Super Nintendo Entertainment System (SNES) || 1991-1996



The Super Nintendo Entertainment System, also known as the SNES, was a 16-bit console developed by Nintendo in the 1990's. Also known as the Super Famicom in Japan, the SNES was Nintendo's second home console and followed the success of the NES. The console introduced advanced graphics and sound capabilities as well as a variety of enhancement chips integrated in game cartridges that helped keep it competitive in the marketspace as more consoles began to populate it.

Bigger and Better

Following the NES, the SNES mainly upgraded all the technical specifications. Memory and storage was increased, as well as adding more audio and color capabilities. The peripherals also changed with this iteration. The standard controller this time added two buttons, "X" and "Y" which were arranged with the "A" and "B" buttons in a diamond shape. Two shoulder buttons were also added on the back of the controller. The color scheme for the SNES was a gray and lavender design. A special note about the buttons were that the X and Y buttons were concave and a lavender color, while the A and B buttons were purple with convex faces. This design was unique and was later carried on to many consoles not including Nintendo's consoles such as the PlayStation and Xbox.

Technical Specifications
CPU 16 bit processor
Memory 32 megabit
Storage Up to 4 MB
Interesting Designs Introduced the idea of enhancement chips.
Units Sold 49.10 million

New Console, New Toys

The SNES also had a number of peripherals added too which mainly modeled after NES toys like the Zapper. For example, the Super Scope is another light gun but featured wireless capabilities. Other items like the SNES Mouse were also released to introduce new game mechanics. Like the NES, the SNES also many unlicensed developers using its technology. Things like third-party peripherals were quite common and often violated copyright laws.


A unique design of the SNES was that instead of having an expensive CPU that would be obsolete in a few years, the hardware designers made it easy to insert special coprocessor chips to the consoles. By doing this, the chip could perform functions that the main CPU could not have done. Some of the applications were to create 3D worlds with polygons or enhance 2D games. Various chips allowed for fast vector-based calculations, lockout funcitonality, programmable timers, converison circuitry and more. Many cartridges contained enhancement chips, most of which were created for use by a single company in a few games. The only limitation was the speed of the SNES istelf to transfer data from the chip and the current limit of the console.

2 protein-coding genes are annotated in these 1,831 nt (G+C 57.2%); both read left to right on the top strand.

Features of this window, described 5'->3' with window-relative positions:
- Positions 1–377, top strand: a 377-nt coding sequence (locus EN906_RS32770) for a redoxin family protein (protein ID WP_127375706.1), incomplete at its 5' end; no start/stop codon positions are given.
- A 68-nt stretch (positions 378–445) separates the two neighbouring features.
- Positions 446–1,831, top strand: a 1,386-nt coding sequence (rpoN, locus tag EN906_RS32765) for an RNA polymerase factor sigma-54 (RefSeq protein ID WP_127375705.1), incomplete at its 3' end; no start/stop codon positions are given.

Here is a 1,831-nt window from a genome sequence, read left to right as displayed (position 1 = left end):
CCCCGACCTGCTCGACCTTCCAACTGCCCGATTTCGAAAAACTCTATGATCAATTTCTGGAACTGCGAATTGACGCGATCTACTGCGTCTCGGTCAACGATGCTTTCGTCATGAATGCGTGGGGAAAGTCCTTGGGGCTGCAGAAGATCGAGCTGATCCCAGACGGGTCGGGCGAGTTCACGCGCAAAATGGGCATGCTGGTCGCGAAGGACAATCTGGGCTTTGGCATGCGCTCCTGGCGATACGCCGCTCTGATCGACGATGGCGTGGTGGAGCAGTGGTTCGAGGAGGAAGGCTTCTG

Console Wars

Around the time of the SNES's launch, developer Sega had released its own SEGA Genesis. The rivalry between Nintendo and Sega resulted in one of the most notable console wars in video game history. Sega marketed the Genesis as the "cool" console with games aimed at older audiences. Edgy adverts occasionally attacked the competition. However, Nintendo scored an advtange by securing the first console conversion of a classic game, Street Fighter II. While the Genesis had a huge head start due to a larger library of games and lower price point, both consoles could not maintain a definitive lead for several years. It was only after time when the SNES had developed many video game classics with Nintendo's famed franchises, that the SNES eventually beat out the Genesis in sales.

"Left it's Mark on Gaming"

While the SNES wasn't as successful as its predecessor, the NES, it still did remarkably well. The console's solid design kept it relevant even as more power consoles came out like the PlayStation; it still maintained some popularity even in the 32-bit era. Most of these game from the SNES's amazing graphics, sound and library of top quality games. The library includes several classics that arguably make it incomparable to other game rosters released on following Nintendo consoles. Nearly all critics cited the console's well designed audio system, new features such as the updated controller, as well as its stunning lineup of AAA games as the main factors in making the SNES a timeless classic. The SNES was the best selling console of its era.


Last Console: NES
Next Console: N64